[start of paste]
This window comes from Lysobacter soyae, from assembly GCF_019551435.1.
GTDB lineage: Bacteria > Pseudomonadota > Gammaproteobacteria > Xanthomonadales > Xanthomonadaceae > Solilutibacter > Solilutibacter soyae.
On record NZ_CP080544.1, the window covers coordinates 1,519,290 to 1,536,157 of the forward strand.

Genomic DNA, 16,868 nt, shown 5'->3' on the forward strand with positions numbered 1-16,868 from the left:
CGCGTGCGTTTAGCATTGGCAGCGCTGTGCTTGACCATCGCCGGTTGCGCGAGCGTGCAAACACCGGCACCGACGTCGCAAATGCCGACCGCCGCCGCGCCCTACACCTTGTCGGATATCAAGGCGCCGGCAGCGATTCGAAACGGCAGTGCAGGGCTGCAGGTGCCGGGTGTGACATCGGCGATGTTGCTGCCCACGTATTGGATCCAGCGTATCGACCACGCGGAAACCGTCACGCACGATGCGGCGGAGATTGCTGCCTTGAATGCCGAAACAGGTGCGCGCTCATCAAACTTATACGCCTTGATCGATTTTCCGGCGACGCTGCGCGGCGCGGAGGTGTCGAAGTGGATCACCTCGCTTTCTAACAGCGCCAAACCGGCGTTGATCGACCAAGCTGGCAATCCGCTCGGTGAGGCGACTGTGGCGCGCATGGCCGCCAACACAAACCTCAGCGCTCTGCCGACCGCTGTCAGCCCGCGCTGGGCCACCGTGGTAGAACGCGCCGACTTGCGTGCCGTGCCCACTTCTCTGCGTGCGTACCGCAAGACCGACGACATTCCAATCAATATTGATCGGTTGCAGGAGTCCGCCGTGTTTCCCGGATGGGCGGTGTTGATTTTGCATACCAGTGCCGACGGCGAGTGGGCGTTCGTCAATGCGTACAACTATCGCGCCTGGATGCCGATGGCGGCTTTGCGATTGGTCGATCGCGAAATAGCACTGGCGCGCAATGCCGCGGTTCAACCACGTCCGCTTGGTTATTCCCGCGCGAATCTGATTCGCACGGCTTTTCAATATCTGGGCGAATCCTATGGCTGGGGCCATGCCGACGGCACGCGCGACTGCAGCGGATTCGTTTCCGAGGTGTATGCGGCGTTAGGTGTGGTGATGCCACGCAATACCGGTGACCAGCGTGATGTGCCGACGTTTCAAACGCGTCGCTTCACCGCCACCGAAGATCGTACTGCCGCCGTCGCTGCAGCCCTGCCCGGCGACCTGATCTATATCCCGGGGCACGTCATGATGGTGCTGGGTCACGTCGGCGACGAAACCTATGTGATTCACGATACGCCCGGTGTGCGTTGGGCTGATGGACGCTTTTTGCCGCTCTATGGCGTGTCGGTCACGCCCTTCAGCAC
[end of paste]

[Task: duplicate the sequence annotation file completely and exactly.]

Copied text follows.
This window comes from Lysobacter soyae, from assembly GCF_019551435.1.
GTDB lineage: Bacteria > Pseudomonadota > Gammaproteobacteria > Xanthomonadales > Xanthomonadaceae > Solilutibacter > Solilutibacter soyae.
On record NZ_CP080544.1, the window covers coordinates 1,519,290 to 1,536,157 of the forward strand.

Genomic DNA, 16,868 nt, shown 5'->3' on the forward strand with positions numbered 1-16,868 from the left:
CGCGTGCGTTTAGCATTGGCAGCGCTGTGCTTGACCATCGCCGGTTGCGCGAGCGTGCAAACACCGGCACCGACGTCGCAAATGCCGACCGCCGCCGCGCCCTACACCTTGTCGGATATCAAGGCGCCGGCAGCGATTCGAAACGGCAGTGCAGGGCTGCAGGTGCCGGGTGTGACATCGGCGATGTTGCTGCCCACGTATTGGATCCAGCGTATCGACCACGCGGAAACCGTCACGCACGATGCGGCGGAGATTGCTGCCTTGAATGCCGAAACAGGTGCGCGCTCATCAAACTTATACGCCTTGATCGATTTTCCGGCGACGCTGCGCGGCGCGGAGGTGTCGAAGTGGATCACCTCGCTTTCTAACAGCGCCAAACCGGCGTTGATCGACCAAGCTGGCAATCCGCTCGGTGAGGCGACTGTGGCGCGCATGGCCGCCAACACAAACCTCAGCGCTCTGCCGACCGCTGTCAGCCCGCGCTGGGCCACCGTGGTAGAACGCGCCGACTTGCGTGCCGTGCCCACTTCTCTGCGTGCGTACCGCAAGACCGACGACATTCCAATCAATATTGATCGGTTGCAGGAGTCCGCCGTGTTTCCCGGATGGGCGGTGTTGATTTTGCATACCAGTGCCGACGGCGAGTGGGCGTTCGTCAATGCGTACAACTATCGCGCCTGGATGCCGATGGCGGCTTTGCGATTGGTCGATCGCGAAATAGCACTGGCGCGCAATGCCGCGGTTCAACCACGTCCGCTTGGTTATTCCCGCGCGAATCTGATTCGCACGGCTTTTCAATATCTGGGCGAATCCTATGGCTGGGGCCATGCCGACGGCACGCGCGACTGCAGCGGATTCGTTTCCGAGGTGTATGCGGCGTTAGGTGTGGTGATGCCACGCAATACCGGTGACCAGCGTGATGTGCCGACGTTTCAAACGCGTCGCTTCACCGCCACCGAAGATCGTACTGCCGCCGTCGCTGCAGCCCTGCCCGGCGACCTGATCTATATCCCGGGGCACGTCATGATGGTGCTGGGTCACGTCGGCGACGAAACCTATGTGATTCACGATACGCCCGGTGTGCGTTGGGCTGATGGACGCTTTTTGCCGCTCTATGGCGTGTCGGTCACGCCCTTCAGCAC